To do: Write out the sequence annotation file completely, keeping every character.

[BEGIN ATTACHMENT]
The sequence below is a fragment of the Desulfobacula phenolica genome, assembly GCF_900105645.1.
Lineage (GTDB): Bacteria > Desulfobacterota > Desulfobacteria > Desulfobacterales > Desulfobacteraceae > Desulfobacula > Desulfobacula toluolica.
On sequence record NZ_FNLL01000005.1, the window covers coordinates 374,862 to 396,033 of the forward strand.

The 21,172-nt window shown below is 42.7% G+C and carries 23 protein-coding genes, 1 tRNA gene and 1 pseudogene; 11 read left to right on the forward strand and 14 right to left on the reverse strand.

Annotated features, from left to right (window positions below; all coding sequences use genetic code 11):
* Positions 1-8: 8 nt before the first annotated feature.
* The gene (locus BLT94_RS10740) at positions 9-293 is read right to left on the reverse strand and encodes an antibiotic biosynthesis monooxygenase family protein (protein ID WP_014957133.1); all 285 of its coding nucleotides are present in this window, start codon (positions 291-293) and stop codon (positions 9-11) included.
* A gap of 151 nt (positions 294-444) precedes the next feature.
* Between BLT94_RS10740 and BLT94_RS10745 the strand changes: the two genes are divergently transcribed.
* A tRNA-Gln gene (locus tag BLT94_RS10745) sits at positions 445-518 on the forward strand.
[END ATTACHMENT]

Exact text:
The sequence below is a fragment of the Desulfobacula phenolica genome, assembly GCF_900105645.1.
Lineage (GTDB): Bacteria > Desulfobacterota > Desulfobacteria > Desulfobacterales > Desulfobacteraceae > Desulfobacula > Desulfobacula toluolica.
On sequence record NZ_FNLL01000005.1, the window covers coordinates 374,862 to 396,033 of the forward strand.

The 21,172-nt window shown below is 42.7% G+C and carries 23 protein-coding genes, 1 tRNA gene and 1 pseudogene; 11 read left to right on the forward strand and 14 right to left on the reverse strand.

Annotated features, from left to right (window positions below; all coding sequences use genetic code 11):
* Positions 1-8: 8 nt before the first annotated feature.
* The gene (locus BLT94_RS10740) at positions 9-293 is read right to left on the reverse strand and encodes an antibiotic biosynthesis monooxygenase family protein (protein ID WP_014957133.1); all 285 of its coding nucleotides are present in this window, start codon (positions 291-293) and stop codon (positions 9-11) included.
* A gap of 151 nt (positions 294-444) precedes the next feature.
* Between BLT94_RS10740 and BLT94_RS10745 the strand changes: the two genes are divergently transcribed.
* A tRNA-Gln gene (locus tag BLT94_RS10745) sits at positions 445-518 on the forward strand.